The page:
Navigating the Ballots Language barriers by leah moss
If you live in Anchorage, you might have noticed that the ballots you get are only available in English.
The Voting Rights Act of 1965 was put in place to remove many barriers to voting, and the Act requires the Division of Elections to provide language assistance to groups whose language is Spanish, Native American, Alaska Native, or one of the Asian languages if more than five percent of the voting age population speaks limited English. Unfortunately, those percentages don’t work out for voters who need language assistance in our major cities. But that doesn’t mean you can’t still find language assistance to help you get your voice heard.
The Division of Elections has worked diligently to provide materials to prep everyone for the upcoming election in many languages, including election pamphlets and even sample ballots you can request ahead of time. You can go to the Division of Elections website and get sample ballots in Spanish and Tagalog. The language assistance plan currently provides translated election materials for written language and oral language assistance for languages, such as Alaska Native languages. Unfortunately, not all of these are fully complete. You can check out what resources are available to you are your family by visiting their website. https://www.elections.alaska.gov/Core/languageassistance.php
Sample ballots will be available online on each language’s respective webpage as soon as they have been reviewed by translators, and voters are very welcome to bring those into the polling place. You can mark the sample ballot up ahead of time and bring it with you to help! By reading through those ballots in your native language, you can better prepare yourself for election day.
You also have the option to have language assistance when you go to vote. The Division of Elections has bilingual workers each election cycle to provide language assistance to voters. You can take a family member or friend with you to vote to help you navigate the ballots. It’s important to note that whoever is assisting you can not be a coworker or union representative, and they can not influence your vote. This is your voice, and your vote is a personal and private choice.
The Division of Elections is working to make non-English ballots available, but it is taking time. All of the language is written and ready to go, but getting them to the official ballots for every Alaskan has been challenging. Currently, in rural Alaska, there are electronic tablets that provide accessibility to non-English speakers and the visually impaired; this is an amazing step towards the progress we need for all Alaskan voters. There is hope that by 2024 official ballots will be available in many languages, even in our bigger cities.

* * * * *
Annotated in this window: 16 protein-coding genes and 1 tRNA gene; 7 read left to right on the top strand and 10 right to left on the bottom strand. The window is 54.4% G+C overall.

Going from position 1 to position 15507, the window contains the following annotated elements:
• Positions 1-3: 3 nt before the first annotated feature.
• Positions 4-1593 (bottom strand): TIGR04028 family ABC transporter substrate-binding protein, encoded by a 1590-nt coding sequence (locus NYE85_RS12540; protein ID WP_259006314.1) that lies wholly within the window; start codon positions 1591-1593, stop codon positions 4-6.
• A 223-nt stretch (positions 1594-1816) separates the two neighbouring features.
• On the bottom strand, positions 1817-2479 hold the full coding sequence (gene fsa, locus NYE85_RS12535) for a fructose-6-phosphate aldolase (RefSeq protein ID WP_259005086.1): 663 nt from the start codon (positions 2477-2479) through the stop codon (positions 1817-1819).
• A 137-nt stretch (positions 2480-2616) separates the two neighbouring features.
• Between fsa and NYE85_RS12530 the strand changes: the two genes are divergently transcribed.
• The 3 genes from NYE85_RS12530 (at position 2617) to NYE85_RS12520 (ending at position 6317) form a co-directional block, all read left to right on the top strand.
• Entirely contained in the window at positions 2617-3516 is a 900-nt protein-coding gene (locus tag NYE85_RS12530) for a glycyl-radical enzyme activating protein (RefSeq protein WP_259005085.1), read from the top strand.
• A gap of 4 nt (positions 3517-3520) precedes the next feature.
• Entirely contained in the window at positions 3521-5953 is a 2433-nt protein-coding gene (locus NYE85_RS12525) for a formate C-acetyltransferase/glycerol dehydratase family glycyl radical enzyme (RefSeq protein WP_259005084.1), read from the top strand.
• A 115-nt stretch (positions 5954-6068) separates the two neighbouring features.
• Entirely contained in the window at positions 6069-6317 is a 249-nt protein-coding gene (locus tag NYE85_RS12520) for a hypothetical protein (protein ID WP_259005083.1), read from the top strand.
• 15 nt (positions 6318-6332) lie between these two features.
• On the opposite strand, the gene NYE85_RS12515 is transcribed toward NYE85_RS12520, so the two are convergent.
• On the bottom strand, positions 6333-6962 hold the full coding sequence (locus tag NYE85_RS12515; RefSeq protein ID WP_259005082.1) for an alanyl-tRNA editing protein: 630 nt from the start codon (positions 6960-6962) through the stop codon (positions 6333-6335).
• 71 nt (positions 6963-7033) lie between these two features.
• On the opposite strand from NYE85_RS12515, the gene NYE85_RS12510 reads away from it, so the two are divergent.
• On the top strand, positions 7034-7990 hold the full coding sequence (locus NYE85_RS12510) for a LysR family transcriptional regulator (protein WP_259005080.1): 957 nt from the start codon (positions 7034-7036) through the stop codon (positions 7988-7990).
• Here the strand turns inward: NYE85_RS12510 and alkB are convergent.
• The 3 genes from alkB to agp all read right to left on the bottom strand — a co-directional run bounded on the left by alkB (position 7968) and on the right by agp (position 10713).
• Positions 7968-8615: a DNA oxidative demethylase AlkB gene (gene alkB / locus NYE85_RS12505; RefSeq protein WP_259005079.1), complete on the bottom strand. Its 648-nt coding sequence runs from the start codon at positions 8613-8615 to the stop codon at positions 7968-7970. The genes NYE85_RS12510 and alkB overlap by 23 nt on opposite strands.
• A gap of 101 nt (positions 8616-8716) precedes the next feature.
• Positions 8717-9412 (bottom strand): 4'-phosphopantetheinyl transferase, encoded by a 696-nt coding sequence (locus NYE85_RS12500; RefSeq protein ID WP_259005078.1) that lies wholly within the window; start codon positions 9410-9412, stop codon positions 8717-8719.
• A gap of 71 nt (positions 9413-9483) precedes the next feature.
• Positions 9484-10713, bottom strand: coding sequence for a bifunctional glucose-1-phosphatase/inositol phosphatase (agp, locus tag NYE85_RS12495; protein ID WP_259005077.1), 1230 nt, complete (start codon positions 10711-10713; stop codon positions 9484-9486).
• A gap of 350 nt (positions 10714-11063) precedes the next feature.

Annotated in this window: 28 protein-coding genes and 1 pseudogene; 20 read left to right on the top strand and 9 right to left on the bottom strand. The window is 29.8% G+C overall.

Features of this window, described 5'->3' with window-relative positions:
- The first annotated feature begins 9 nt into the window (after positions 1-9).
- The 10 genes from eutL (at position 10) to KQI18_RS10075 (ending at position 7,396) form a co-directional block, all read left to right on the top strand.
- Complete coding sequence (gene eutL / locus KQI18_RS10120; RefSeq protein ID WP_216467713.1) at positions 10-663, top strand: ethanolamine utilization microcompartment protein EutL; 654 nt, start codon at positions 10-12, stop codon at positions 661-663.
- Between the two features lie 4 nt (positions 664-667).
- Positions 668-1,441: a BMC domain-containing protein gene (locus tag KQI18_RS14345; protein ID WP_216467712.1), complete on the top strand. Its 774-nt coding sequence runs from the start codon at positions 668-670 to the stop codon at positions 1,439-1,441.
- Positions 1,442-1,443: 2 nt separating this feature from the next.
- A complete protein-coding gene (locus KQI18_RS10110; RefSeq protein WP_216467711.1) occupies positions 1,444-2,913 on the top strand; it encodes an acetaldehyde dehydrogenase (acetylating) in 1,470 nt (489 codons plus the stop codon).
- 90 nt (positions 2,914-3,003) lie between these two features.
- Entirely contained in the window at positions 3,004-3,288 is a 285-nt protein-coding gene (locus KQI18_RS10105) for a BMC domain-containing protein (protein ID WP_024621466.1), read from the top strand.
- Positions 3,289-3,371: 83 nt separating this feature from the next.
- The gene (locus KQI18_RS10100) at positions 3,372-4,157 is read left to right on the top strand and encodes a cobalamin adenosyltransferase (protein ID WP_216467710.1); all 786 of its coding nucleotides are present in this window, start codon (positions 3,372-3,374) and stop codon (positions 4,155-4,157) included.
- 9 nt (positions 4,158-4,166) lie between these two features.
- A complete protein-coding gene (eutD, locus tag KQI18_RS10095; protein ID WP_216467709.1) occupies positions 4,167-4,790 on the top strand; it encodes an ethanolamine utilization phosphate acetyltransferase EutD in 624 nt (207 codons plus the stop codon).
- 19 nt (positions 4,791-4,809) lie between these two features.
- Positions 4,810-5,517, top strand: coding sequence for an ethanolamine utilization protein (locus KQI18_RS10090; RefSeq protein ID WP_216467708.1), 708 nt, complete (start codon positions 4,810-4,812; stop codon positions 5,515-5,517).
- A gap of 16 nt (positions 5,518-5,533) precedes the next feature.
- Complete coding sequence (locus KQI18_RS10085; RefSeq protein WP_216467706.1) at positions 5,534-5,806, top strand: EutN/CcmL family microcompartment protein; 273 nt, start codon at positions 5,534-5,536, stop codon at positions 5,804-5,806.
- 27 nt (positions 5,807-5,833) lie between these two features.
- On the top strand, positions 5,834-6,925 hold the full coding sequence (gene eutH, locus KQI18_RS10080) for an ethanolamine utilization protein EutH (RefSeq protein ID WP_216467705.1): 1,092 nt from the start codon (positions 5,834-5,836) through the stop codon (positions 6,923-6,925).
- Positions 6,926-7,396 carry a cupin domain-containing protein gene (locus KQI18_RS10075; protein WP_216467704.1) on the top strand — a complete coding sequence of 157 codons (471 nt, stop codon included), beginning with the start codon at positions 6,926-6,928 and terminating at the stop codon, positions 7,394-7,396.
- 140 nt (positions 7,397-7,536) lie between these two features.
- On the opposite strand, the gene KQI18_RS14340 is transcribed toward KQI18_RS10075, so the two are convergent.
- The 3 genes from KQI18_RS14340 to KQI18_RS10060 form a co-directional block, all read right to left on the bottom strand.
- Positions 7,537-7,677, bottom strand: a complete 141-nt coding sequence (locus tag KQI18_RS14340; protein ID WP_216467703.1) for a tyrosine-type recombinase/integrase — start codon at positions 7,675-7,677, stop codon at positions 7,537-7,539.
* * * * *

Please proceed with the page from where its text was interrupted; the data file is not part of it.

If you would like to help and are fluent in English and one of the Alaska Native languages, Tagalog, or Spanish, you can serve as a bilingual voter registrar, outreach worker, or poll worker. Just visit the Division of Elections website to find out more.
Your voice matters in this and every election. While we may not have official ballots in every language yet, the Division of Elections is working to make that happen. And while this may be an added obstacle to casting your vote, remember we are all here to help each other. So we must ensure our family and friends have all the tools and assistance they need to understand the ballots and cast their vote.
- If you experience a problem, have questions, or need more information about voting, call: Spanish/English: 888-VE-Y-VOTA – NALEO Educational Fund
- Need language assistance with any part of the voting process either on Election Day or before? Language Assistance 1-866-954-8683
- If a translator is available to assist by phone, the Division of Elections can connect them directly. If a translator is not immediately available, the Division of Elections will still do its best to link voters with an organization that can provide the assistance needed.
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